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Goldberg, A. (1984). Translation between Psychoanalytic Theories. Ann. Psychoanal., 12:121-135.

(1984). Annual of Psychoanalysis, 12:121-135

Translation between Psychoanalytic Theories

Arnold Goldberg, M.D.

Translation is a part of every psychoanalyst's life. It begins of course with the translation of Sigmund Freud's words from German to English or any language (and the debate over the accuracy of that effort still engages many scholars [Bettelheim, 1982; Mahoney, 1982]). It extends to the daily work of translating the language of dreams and the unconscious to the common-sense terms of the analytic consulting room. It lives in the mind of every analyst who tries to explain an idea in a set of words and sentences that will be “understandable” to a patient or a colleague, and it struggles for life with all of those feelings and images that never or hardly ever seem to gain access to the ease of communication that translation hopes to achieve.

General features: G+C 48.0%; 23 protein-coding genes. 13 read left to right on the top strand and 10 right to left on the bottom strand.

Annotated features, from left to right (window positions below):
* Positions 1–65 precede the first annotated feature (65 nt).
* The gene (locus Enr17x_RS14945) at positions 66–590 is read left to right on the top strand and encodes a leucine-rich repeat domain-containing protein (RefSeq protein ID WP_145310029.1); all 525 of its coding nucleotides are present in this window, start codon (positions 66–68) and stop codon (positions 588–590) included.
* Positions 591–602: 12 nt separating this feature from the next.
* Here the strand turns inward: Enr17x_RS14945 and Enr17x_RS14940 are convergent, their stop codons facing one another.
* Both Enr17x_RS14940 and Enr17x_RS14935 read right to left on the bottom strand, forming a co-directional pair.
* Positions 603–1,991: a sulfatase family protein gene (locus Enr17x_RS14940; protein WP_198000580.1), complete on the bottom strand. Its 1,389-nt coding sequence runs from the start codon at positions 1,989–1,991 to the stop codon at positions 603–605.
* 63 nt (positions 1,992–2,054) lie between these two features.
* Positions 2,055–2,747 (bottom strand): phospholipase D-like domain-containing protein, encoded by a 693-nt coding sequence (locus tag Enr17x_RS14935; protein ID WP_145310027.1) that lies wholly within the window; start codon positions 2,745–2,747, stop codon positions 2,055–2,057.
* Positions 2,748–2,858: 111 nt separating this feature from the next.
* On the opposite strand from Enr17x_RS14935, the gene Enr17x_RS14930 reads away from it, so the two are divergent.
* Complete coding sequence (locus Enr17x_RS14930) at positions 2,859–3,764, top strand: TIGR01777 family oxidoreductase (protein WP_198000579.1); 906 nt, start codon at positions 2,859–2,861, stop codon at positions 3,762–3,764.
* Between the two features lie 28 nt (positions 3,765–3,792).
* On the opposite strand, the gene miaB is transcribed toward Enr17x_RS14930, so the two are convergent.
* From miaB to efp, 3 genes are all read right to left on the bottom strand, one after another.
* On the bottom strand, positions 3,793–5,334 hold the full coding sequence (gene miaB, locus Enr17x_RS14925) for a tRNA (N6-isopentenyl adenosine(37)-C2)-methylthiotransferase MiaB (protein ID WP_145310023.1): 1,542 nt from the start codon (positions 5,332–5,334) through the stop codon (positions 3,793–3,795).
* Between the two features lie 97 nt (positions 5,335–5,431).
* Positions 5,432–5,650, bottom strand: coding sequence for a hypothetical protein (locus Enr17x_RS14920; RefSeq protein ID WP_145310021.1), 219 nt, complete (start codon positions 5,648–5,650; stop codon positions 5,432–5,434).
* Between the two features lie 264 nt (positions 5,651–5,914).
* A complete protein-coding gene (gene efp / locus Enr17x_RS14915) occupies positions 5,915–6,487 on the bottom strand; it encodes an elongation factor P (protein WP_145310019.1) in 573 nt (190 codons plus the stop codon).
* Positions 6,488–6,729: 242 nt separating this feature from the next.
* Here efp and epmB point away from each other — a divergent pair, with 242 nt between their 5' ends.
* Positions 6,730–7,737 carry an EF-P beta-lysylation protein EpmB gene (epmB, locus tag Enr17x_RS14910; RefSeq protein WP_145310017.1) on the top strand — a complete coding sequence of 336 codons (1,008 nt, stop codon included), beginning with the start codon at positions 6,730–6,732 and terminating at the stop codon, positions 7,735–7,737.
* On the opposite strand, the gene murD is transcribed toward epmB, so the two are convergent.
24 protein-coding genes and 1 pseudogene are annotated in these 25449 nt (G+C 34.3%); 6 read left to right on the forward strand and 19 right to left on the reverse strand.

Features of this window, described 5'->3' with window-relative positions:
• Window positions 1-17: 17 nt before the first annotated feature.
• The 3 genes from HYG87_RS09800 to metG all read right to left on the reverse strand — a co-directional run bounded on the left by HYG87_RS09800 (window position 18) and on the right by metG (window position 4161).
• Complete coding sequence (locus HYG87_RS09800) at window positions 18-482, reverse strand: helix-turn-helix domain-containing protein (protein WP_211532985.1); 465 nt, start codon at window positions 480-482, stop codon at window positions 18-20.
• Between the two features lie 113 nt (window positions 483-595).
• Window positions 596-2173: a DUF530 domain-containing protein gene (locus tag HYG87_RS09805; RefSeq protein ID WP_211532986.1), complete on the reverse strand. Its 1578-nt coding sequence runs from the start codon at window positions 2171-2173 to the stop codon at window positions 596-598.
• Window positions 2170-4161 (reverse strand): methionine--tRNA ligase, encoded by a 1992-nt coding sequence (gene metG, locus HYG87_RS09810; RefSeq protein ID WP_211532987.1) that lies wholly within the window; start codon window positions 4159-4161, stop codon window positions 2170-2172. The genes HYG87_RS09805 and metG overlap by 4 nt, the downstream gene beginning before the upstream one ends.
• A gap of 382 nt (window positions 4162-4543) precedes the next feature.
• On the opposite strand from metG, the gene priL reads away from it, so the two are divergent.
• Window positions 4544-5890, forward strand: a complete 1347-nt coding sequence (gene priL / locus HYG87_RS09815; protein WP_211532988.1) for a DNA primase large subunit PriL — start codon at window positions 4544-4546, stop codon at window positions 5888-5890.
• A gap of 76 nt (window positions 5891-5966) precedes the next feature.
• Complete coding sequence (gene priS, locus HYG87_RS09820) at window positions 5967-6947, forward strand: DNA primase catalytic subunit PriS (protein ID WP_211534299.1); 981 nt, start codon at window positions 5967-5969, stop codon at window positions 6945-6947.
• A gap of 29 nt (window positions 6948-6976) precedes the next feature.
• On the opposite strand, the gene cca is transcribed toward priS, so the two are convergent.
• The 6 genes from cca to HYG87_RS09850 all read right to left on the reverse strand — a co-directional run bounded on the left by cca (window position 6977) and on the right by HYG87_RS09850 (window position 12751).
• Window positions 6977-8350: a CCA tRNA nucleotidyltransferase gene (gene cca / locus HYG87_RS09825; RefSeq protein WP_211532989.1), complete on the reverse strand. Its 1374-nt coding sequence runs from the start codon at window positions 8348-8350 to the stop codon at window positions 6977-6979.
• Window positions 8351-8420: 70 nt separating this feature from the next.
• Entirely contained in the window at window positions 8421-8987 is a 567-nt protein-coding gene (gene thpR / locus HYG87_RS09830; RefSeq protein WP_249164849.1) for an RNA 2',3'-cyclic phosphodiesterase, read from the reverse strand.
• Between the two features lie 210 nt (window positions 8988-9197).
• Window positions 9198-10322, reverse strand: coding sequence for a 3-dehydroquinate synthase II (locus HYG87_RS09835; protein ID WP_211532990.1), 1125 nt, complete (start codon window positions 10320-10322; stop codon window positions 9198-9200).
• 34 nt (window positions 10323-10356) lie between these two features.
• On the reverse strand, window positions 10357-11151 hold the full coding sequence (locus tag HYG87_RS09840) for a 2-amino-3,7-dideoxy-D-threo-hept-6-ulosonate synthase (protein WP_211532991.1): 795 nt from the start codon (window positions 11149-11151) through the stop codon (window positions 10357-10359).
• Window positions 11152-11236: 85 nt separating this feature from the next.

Anyone who translates knows that the simple exchange of word for word or word for image will never do. Good translation requires conceptual bridges that encompass whole sets of ideas and feelings, and bad translation can be dangerous as well as uninformative. To translate is to carry or convey and therefore to bear the burden of the weight of information moved from one locale to another. So very much has been written on translation (Steiner, 1975) that it might be well at the outset to acknowledge the fact that some people feel that translation is always inadequate or, in some cases, impossible (Quine, 1969). The intent of this essay is, however, to examine the exercise of translation between psychoanalytic theories. It assumes that people can and do succeed in conveying information to one another, do manage to feel understood and to operate as if they comprehended what was intended by another.

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